A single membrane-embedded negative charge is critical for recognizing positively charged drugs by the Escherichia coli multidrug resistance protein MdfA.
The nature of the broad substrate specificity phenomenon, as manifested by multidrug resistance proteins, is not yet understood. In the Escherichia coli multidrug transporter, MdfA, the hydrophobicity profile and PhoA fusion analysis have so far identified only one membrane-embedded charged amino acid residue (E26). In order to determine whether this negatively charged residue may play a role in multidrug recognition, we evaluated the expression and function of MdfA constructs mutated at this position. Replacing E26 with the positively charged residue lysine abolished the multidrug resistance activity against positively charged drugs, but retained chloramphenicol efflux and resistance. In contrast, when the negative charge was preserved in a mutant with aspartate instead of E26, chloramphenicol recognition and transport were drastically inhibited; however, the mutant exhibited almost wild-type multidrug resistance activity against lipophilic cations. These results suggest that although the negative charge at position 26 is not essential for active transport, it dictates the multidrug resistance character of MdfA. We show that such a negative charge is also found in other drug resistance transporters, and its possible significance regarding multidrug resistance is discussed. (+info)
Overexpression of the multidrug resistance-associated protein (MRP1) in human heavy metal-selected tumor cells.
Cellular and molecular mechanisms involved in the resistance to cytotoxic heavy metals remain largely to be characterized in mammalian cells. To this end, we have analyzed a metal-resistant variant of the human lung cancer GLC4 cell line that we have selected by a step-wise procedure in potassium antimony tartrate. Antimony-selected cells, termed GLC4/Sb30 cells, poorly accumulated antimony through an enhanced cellular efflux of metal, thus suggesting up-regulation of a membrane export system in these cells. Indeed, GLC4/Sb30 cells were found to display a functional overexpression of the multidrug resistance-associated protein MRP1, a drug export pump, as demonstrated by Western blotting, reverse transcriptase-polymerase chain reaction and calcein accumulation assays. Moreover, MK571, a potent inhibitor of MRP1 activity, was found to markedly down-modulate resistance of GLC4/Sb30 cells to antimony and to decrease cellular export of the metal. Taken together, our data support the conclusion that overexpression of functional MRP1 likely represents one major mechanism by which human cells can escape the cytotoxic effects of heavy metals. (+info)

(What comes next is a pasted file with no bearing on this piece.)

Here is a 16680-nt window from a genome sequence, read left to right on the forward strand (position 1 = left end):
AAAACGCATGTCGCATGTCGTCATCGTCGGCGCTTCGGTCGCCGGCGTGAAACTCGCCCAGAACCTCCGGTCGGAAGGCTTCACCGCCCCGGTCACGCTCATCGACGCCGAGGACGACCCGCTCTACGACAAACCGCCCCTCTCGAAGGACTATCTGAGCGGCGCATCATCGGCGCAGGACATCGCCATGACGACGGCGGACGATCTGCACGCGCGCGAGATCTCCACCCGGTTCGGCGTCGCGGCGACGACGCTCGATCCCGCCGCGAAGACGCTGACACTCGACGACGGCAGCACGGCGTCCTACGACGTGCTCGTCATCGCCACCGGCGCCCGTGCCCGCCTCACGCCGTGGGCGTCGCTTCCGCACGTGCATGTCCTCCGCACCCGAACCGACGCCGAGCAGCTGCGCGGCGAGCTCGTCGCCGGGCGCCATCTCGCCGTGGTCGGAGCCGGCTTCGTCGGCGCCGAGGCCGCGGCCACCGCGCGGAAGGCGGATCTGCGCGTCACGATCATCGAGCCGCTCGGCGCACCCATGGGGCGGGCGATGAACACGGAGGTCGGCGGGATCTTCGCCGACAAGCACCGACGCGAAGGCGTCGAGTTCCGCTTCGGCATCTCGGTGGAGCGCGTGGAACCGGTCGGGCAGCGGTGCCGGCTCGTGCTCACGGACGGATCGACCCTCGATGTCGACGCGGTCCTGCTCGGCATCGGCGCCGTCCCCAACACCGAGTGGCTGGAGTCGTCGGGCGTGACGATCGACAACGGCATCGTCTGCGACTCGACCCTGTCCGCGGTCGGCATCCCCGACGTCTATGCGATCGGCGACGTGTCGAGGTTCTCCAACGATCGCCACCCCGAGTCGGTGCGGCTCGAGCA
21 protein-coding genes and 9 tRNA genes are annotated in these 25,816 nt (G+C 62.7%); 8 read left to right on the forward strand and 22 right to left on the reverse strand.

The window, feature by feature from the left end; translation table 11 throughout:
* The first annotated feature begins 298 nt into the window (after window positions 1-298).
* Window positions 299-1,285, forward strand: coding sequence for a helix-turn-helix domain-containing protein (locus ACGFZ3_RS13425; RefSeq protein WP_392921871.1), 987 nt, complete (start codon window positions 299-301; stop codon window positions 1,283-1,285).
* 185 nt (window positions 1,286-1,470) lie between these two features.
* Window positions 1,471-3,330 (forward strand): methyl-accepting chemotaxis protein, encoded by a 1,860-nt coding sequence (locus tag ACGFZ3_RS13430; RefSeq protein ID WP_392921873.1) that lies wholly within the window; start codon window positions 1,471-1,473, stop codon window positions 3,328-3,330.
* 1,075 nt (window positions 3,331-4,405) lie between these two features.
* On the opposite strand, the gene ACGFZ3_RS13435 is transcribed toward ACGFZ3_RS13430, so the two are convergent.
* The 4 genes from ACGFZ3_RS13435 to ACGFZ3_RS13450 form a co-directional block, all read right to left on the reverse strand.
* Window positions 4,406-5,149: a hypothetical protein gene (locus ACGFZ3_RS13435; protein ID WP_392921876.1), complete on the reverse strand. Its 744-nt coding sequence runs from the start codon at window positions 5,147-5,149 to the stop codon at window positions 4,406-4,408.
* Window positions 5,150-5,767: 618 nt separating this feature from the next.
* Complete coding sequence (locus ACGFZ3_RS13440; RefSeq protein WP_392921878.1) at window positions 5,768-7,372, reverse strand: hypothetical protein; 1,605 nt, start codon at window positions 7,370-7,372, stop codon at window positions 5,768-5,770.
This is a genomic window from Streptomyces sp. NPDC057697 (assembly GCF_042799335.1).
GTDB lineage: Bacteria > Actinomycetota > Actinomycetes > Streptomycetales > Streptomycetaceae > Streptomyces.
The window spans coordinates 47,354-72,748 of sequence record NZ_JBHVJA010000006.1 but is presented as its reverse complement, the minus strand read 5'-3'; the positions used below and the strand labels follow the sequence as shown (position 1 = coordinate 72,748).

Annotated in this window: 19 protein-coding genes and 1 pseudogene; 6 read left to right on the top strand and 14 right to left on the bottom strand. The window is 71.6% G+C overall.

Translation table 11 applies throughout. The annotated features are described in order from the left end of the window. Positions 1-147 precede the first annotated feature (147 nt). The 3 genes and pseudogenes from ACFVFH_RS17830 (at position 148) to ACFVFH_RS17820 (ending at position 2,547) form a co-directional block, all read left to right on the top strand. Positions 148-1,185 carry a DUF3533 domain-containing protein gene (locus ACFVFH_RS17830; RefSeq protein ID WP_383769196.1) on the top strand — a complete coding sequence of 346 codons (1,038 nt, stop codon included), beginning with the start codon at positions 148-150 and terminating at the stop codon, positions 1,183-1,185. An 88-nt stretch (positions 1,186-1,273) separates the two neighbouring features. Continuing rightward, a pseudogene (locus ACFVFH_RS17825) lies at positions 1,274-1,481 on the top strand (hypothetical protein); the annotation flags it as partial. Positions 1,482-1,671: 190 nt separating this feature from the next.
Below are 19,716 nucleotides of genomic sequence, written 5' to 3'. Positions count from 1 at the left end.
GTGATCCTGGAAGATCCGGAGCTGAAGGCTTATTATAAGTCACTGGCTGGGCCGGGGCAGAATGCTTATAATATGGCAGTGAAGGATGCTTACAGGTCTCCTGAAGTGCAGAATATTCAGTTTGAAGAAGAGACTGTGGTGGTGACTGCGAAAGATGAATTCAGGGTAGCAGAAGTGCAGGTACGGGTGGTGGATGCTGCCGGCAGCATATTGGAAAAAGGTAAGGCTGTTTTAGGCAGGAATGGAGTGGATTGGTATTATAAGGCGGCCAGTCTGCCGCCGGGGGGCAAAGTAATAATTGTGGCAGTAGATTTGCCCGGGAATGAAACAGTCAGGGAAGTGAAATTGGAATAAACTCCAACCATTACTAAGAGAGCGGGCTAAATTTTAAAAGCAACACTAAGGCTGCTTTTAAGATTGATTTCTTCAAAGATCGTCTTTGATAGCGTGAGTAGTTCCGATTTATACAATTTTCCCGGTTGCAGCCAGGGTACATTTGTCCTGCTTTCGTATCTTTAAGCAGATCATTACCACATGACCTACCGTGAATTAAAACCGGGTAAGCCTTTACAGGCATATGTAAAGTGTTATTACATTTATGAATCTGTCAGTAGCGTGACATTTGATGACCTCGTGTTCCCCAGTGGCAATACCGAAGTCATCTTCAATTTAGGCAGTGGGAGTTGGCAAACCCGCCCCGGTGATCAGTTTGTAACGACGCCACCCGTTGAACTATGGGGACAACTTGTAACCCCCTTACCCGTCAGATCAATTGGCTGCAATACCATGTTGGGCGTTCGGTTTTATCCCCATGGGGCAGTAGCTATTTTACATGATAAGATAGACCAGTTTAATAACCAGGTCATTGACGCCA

SDZ PSC 833, the cyclosporine A analogue and multidrug resistance modulator, activates ceramide synthesis and increases vinblastine sensitivity in drug-sensitive and drug-resistant cancer cells.
Resistance to chemotherapy is the major cause of cancer treatment failure. Insight into the mechanism of action of agents that modulate multidrug resistance (MDR) is instrumental for the design of more effective treatment modalities. Here we show, using KB-V-1 MDR human epidermoid carcinoma cells and [3H]palmitic acid as metabolic tracer, that the MDR modulator SDZ PSC 833 (PSC 833) activates ceramide synthesis. In a short time course experiment, ceramide was generated as early as 15 min (40% increase) after the addition of PSC 833 (5.0 microM), and by 3 h, [3H]ceramide was >3-fold that of control cells. A 24-h dose-response experiment showed that at 1.0 and 10 microM PSC 833, ceramide levels were 2.5- and 13.6-fold higher, respectively, than in untreated cells. Concomitant with the increase in cellular ceramide was a progressive decrease in cell survival, suggesting that ceramide elicited a cytotoxic response. Analysis of DNA in cells treated with PSC 833 showed oligonucleosomal DNA fragmentation, characteristic of apoptosis. The inclusion of fumonisin B1, a ceramide synthase inhibitor, blocked PSC 833-induced ceramide generation. Assessment of ceramide mass by TLC lipid charring confirmed that PSC 833 markedly enhanced ceramide synthesis, not only in KB-V-1 cells but also in wild-type KB-3-1 cells. The capacity of PSC 833 to reverse drug resistance was demonstrated with vinblastine. Whereas each agent at a concentration of 1.0 microM reduced cell survival by approximately 20%, when PSC 833 and vinblastine were coadministered, cell viability fell to zero. In parallel experiments measuring ceramide metabolism, it was shown that the PSC 833/vinblastine combination synergistically increased cellular ceramide levels. Vinblastine toxicity, also intensified by PSC 833 in wild-type KB-3-1 cells, was as well accompanied by enhanced ceramide formation. These data demonstrate that PSC 833 has mechanisms of action in addition to P-glycoprotein chemotherapy efflux pumping. (+info)